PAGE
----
The Commonwealth of Virginia has four AZA-accredited institutions, three of which are crowded together on the east coast of the state. Fortunately, all three of these facilities – the Virginia Zoo, the Virginia Aquarium and Marine Science Center, and the Virginia Living Museum – have very different characters. The Virginia Living Museum was the last of the three that I’ve gotten the chance to visit, and it is, I’ve decided, my absolute favorite.
Located in Newport News, the Virginia Living Museum highlights the wildlife, plant life, and geology of the Old Dominion. The facility consists of two major components. Visitors first enter the main building, which is itself divided into four themed galleries. A mountain forest gallery houses squirrels, chipmunks, and snakes. The nocturnal gallery displays bats, owls, and flying squirrels. A massive saltwater tank (home to a loggerhead turtle, as well as giant fish) dominates the coastal gallery. Visitors can also explore a recreated cave in the underground gallery. Interspersed among these terrestrial animals are several aquatic exhibits, from an enormous lobster to eels and porcupine fish to a hypnotizing tank of sea nettles, illuminated under blacklights. At the entrance of each of these galleries is a little “discovery zone”, where educators use bones, fossils, taxidermy mounts, and other biofacts to give guests a hands-on appreciation of what they are learning about.
Sturgeon, striped bass (rockfish), and other native fish in one of the aquariums at the VLM
Probably the biggest highlights of the building are the two massive walk-through habitats. Visitors can view these two exhibits – a cypress swamp and a mountain stream – either from above or at ground level with underwater viewing. Ducks and other native birds, as well as a variety of fishes and turtles roam these habitats, with side-exhibits of smaller reptiles and amphibians. A side exhibit in the cypress swamp houses American alligator (if I had one complaint about the VLM, it’s that I didn’t think the gator exhibit was especially great, either in size, complexity, or naturalism, especially compared to many of the other exhibits).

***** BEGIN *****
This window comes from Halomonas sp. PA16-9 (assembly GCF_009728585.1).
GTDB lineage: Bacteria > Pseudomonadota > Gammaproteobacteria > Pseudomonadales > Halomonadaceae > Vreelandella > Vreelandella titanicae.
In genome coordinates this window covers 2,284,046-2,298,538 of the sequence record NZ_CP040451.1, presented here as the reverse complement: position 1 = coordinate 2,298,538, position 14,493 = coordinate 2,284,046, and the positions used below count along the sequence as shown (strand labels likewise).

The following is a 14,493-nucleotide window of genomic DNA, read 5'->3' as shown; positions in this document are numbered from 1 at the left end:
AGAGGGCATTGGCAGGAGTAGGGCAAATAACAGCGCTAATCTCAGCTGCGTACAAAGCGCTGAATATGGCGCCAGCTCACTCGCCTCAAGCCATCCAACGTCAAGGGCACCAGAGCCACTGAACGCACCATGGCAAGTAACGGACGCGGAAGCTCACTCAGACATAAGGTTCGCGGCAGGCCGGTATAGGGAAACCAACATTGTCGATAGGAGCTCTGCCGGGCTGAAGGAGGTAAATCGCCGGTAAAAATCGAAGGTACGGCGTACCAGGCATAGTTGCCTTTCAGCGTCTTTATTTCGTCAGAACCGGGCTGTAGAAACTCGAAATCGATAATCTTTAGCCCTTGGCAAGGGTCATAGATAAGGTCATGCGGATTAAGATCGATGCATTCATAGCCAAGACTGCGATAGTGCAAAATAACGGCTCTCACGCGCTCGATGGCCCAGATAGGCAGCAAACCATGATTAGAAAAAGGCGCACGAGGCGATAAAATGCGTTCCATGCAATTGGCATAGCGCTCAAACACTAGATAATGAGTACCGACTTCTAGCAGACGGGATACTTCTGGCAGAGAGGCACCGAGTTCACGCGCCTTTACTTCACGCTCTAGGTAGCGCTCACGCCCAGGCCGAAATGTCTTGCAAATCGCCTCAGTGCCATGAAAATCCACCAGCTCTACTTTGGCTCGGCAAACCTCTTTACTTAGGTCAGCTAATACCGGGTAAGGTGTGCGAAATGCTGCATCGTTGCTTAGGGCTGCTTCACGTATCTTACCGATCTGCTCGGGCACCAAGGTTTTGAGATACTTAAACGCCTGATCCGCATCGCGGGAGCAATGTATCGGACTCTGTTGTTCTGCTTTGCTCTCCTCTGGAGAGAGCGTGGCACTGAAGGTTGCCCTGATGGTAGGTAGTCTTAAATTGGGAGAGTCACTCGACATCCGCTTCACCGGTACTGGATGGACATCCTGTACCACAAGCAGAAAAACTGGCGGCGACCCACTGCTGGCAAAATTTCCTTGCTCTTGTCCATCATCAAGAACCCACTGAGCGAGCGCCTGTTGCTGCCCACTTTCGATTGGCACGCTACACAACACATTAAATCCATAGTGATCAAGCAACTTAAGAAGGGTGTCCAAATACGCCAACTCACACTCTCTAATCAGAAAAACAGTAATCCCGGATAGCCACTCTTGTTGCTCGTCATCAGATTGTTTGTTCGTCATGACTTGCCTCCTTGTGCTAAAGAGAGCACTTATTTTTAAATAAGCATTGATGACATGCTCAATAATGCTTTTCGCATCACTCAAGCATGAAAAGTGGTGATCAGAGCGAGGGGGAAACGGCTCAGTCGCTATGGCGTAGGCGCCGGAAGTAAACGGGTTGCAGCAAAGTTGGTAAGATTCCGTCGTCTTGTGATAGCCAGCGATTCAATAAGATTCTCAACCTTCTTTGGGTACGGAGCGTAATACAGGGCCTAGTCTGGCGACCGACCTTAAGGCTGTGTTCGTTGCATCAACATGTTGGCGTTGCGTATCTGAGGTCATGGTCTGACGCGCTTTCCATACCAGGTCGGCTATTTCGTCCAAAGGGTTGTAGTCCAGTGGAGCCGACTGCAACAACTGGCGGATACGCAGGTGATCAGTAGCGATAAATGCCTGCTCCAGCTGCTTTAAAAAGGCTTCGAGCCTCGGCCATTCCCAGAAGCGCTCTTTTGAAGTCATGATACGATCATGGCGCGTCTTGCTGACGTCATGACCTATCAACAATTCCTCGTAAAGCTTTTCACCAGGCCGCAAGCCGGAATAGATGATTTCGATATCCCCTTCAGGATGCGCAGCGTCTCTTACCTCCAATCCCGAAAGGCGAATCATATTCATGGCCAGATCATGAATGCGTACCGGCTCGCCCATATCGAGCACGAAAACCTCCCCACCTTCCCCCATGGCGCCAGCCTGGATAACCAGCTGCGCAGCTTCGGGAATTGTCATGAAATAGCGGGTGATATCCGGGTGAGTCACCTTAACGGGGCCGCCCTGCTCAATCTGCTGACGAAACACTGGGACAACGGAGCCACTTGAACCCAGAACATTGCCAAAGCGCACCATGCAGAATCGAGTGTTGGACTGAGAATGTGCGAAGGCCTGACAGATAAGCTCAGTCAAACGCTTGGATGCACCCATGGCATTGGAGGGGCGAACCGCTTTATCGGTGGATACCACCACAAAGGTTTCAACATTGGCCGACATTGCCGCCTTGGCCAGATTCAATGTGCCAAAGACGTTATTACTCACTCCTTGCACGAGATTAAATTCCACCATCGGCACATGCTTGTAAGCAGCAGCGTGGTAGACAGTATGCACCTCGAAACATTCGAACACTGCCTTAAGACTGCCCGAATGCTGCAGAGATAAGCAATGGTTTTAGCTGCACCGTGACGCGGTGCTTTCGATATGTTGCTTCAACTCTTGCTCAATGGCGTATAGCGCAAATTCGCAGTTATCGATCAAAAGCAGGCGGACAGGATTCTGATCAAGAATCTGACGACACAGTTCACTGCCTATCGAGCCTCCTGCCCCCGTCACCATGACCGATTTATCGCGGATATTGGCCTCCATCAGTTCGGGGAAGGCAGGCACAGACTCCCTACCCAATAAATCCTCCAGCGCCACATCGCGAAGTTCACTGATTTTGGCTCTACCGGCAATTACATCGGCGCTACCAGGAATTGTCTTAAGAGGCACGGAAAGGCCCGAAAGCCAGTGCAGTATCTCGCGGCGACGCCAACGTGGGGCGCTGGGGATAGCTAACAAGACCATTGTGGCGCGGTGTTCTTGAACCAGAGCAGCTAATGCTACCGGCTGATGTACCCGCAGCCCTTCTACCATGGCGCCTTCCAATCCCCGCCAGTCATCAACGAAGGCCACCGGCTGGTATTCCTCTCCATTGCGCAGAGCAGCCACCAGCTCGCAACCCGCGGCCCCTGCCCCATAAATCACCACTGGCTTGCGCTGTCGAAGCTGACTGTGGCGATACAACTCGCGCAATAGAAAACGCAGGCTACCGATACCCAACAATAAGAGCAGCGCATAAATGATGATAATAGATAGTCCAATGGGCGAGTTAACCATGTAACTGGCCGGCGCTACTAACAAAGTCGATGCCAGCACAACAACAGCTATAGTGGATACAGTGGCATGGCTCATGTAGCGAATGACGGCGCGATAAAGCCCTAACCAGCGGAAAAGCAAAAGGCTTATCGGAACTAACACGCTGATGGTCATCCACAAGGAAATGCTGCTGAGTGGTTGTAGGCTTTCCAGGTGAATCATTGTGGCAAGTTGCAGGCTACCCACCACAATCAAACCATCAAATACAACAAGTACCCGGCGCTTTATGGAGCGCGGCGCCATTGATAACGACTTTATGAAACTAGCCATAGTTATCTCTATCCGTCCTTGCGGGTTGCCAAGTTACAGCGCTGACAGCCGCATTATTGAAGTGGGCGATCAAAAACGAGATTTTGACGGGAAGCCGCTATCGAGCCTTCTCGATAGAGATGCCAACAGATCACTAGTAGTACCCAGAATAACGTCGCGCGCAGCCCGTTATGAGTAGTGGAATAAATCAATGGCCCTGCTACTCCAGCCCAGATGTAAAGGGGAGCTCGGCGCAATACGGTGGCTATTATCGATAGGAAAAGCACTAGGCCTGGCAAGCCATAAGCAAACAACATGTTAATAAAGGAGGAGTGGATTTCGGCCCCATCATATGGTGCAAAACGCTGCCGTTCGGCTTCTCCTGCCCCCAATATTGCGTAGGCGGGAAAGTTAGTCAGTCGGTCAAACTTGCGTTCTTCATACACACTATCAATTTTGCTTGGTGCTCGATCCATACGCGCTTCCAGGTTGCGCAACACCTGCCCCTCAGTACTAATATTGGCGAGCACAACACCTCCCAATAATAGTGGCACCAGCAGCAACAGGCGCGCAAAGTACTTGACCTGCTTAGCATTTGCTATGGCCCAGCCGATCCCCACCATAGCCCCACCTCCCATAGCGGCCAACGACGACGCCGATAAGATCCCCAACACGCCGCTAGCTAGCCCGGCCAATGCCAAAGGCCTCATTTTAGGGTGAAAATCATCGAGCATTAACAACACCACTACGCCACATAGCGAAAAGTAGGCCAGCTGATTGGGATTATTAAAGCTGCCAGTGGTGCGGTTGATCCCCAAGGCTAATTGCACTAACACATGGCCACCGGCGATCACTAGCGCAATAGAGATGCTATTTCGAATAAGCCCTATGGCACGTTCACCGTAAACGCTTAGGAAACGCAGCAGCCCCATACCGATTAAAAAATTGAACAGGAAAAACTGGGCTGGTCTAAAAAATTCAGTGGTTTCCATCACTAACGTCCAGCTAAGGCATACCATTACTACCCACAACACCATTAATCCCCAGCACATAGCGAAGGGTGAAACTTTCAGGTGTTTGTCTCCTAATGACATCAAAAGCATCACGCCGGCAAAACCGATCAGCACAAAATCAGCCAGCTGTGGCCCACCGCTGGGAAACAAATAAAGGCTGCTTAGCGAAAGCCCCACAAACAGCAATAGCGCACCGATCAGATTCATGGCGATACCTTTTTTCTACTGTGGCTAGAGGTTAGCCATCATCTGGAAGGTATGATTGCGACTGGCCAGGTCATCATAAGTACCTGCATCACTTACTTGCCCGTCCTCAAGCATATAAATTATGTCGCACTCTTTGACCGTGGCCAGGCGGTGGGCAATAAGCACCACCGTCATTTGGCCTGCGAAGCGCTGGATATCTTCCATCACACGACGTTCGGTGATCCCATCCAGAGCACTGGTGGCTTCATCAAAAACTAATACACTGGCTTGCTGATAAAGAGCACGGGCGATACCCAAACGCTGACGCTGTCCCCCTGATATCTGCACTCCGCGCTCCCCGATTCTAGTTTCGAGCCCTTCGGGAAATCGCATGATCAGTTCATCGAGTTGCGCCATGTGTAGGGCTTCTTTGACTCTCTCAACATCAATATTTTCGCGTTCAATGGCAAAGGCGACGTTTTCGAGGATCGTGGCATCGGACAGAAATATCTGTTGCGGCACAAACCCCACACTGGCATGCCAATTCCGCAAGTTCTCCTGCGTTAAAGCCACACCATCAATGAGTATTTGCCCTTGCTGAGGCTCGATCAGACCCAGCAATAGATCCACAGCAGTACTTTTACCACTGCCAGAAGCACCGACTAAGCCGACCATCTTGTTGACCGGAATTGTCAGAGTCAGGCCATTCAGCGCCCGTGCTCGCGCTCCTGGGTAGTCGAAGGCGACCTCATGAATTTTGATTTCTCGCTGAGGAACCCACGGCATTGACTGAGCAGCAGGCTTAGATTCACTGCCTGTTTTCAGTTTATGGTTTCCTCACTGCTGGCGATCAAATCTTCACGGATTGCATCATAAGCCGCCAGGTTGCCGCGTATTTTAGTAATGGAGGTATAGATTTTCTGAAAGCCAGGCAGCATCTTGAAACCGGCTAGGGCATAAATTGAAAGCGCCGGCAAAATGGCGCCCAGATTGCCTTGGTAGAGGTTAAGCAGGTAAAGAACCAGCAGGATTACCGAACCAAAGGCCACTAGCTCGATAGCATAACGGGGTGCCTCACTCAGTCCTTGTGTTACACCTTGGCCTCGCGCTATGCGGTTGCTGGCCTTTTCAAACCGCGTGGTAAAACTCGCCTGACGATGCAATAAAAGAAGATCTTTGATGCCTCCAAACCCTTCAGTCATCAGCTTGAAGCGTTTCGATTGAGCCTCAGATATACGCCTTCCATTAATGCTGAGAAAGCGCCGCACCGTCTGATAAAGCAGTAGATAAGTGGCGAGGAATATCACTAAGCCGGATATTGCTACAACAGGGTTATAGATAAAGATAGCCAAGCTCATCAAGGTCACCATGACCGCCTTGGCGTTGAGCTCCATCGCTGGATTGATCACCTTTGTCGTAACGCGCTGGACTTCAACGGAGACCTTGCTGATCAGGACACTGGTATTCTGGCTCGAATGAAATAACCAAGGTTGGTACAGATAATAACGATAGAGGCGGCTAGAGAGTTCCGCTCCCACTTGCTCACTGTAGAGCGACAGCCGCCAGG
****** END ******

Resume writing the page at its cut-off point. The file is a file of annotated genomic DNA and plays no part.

Outside the main building’s back door, the visitor can set out upon the boardwalk nature trail, which will lead past many of the museum’s larger occupants. Red fox, gray fox, coyote (not actually a Virginia native, but rather a recent invader from the west), bobcat, bald eagle, and vulture – turkey and black – are found along the trail in spacious open-topped enclosures that offer unobstructed views. The exhibits are set among beautiful mature woodlands, and are in fact simply fenced in sections of forest. The two largest exhibits are for red wolves and white-tailed deer. The highlight of the trail is the coastal aviary, where an assorted of ducks and herons can be found. This aviary is built into a natural river, and the surrounding waters are teeming with wild birds – I was unsure at first whether the cormorants and mergansers swimming by outside were escapees or curious wild residents, looking in on their confined kin. The trail ends across the water with raccoons, beavers, and river otters, the later seen with underwater viewing.
Virginia Living Museum doesn’t just educate – it also inspires advocacy. Located near the main building is a living green house, a model dwelling full of educational interactives on how visitors could lead more environmentally friendly lives. Something that really impressed me about the museum was how happy the visitors all seemed. It may be crazy, but I attribute a lot of that to the name. Zoos, for better or worse, carry some connotations with the name and some negative baggage. Not only that, but they inspire certain expectations among visitors – if you were to rename this place a zoo, I’m sure guests would complain about the absence of lions, gorillas, and elephants. By changing the expectation of what they will encounter, you instead make every animal a pleasant surprise. This is especially true because many of the animals – alligators, wolves, bobcats – aren’t ones that many people would think of as “Virginian.”
By introducing visitors – both locals and tourists – to the wildlife of the state, the Virginia Living Museum helps its guests make a connection to the natural world that is around them in their very own backyards. Either as a stand-alone institution or as part of a larger zoo or aquarium, every state, I feel, should have its own version of the Virginia Living Museum.